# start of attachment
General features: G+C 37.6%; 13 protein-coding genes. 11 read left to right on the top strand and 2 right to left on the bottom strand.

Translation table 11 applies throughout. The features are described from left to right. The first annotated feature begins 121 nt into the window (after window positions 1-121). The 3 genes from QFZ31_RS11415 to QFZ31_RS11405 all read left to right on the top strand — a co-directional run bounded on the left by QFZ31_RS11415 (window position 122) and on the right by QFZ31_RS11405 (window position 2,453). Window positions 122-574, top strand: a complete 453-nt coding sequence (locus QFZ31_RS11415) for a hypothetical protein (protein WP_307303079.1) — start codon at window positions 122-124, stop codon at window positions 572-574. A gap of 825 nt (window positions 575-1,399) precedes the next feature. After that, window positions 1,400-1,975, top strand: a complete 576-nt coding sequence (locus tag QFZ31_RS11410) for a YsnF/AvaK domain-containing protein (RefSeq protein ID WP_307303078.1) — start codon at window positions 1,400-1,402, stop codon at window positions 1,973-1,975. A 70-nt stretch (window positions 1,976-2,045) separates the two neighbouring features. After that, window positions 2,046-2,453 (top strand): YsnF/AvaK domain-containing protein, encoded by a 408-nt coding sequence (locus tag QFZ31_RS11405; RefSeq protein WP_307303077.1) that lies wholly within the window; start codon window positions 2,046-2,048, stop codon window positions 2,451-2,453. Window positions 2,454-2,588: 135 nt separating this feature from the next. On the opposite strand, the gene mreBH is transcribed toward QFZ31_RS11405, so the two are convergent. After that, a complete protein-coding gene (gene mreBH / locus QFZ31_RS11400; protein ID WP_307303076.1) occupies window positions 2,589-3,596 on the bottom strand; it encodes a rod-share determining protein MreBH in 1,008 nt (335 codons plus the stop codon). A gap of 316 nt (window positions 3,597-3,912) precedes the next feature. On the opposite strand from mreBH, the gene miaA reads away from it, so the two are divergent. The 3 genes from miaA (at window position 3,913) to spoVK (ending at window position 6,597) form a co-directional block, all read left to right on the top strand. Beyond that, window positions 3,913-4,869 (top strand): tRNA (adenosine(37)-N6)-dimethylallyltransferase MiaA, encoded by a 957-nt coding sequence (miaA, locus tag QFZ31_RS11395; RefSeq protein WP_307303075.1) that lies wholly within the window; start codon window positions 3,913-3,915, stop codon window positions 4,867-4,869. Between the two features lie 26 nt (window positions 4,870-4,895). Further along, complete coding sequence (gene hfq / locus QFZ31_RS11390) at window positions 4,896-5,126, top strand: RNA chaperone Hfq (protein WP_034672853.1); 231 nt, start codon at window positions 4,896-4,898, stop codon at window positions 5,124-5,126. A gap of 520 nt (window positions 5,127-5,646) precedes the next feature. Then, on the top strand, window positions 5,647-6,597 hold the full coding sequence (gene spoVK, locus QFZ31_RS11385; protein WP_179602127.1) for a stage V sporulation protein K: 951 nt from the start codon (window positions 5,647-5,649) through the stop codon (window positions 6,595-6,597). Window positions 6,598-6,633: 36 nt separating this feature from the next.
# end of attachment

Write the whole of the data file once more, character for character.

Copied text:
General features: G+C 37.6%; 13 protein-coding genes. 11 read left to right on the top strand and 2 right to left on the bottom strand.

Translation table 11 applies throughout. The features are described from left to right. The first annotated feature begins 121 nt into the window (after window positions 1-121). The 3 genes from QFZ31_RS11415 to QFZ31_RS11405 all read left to right on the top strand — a co-directional run bounded on the left by QFZ31_RS11415 (window position 122) and on the right by QFZ31_RS11405 (window position 2,453). Window positions 122-574, top strand: a complete 453-nt coding sequence (locus QFZ31_RS11415) for a hypothetical protein (protein WP_307303079.1) — start codon at window positions 122-124, stop codon at window positions 572-574. A gap of 825 nt (window positions 575-1,399) precedes the next feature. After that, window positions 1,400-1,975, top strand: a complete 576-nt coding sequence (locus tag QFZ31_RS11410) for a YsnF/AvaK domain-containing protein (RefSeq protein ID WP_307303078.1) — start codon at window positions 1,400-1,402, stop codon at window positions 1,973-1,975. A 70-nt stretch (window positions 1,976-2,045) separates the two neighbouring features. After that, window positions 2,046-2,453 (top strand): YsnF/AvaK domain-containing protein, encoded by a 408-nt coding sequence (locus tag QFZ31_RS11405; RefSeq protein WP_307303077.1) that lies wholly within the window; start codon window positions 2,046-2,048, stop codon window positions 2,451-2,453. Window positions 2,454-2,588: 135 nt separating this feature from the next. On the opposite strand, the gene mreBH is transcribed toward QFZ31_RS11405, so the two are convergent. After that, a complete protein-coding gene (gene mreBH / locus QFZ31_RS11400; protein ID WP_307303076.1) occupies window positions 2,589-3,596 on the bottom strand; it encodes a rod-share determining protein MreBH in 1,008 nt (335 codons plus the stop codon). A gap of 316 nt (window positions 3,597-3,912) precedes the next feature. On the opposite strand from mreBH, the gene miaA reads away from it, so the two are divergent. The 3 genes from miaA (at window position 3,913) to spoVK (ending at window position 6,597) form a co-directional block, all read left to right on the top strand. Beyond that, window positions 3,913-4,869 (top strand): tRNA (adenosine(37)-N6)-dimethylallyltransferase MiaA, encoded by a 957-nt coding sequence (miaA, locus tag QFZ31_RS11395; RefSeq protein WP_307303075.1) that lies wholly within the window; start codon window positions 3,913-3,915, stop codon window positions 4,867-4,869. Between the two features lie 26 nt (window positions 4,870-4,895). Further along, complete coding sequence (gene hfq / locus QFZ31_RS11390) at window positions 4,896-5,126, top strand: RNA chaperone Hfq (protein WP_034672853.1); 231 nt, start codon at window positions 4,896-4,898, stop codon at window positions 5,124-5,126. A gap of 520 nt (window positions 5,127-5,646) precedes the next feature. Then, on the top strand, window positions 5,647-6,597 hold the full coding sequence (gene spoVK, locus QFZ31_RS11385; protein WP_179602127.1) for a stage V sporulation protein K: 951 nt from the start codon (window positions 5,647-5,649) through the stop codon (window positions 6,595-6,597). Window positions 6,598-6,633: 36 nt separating this feature from the next.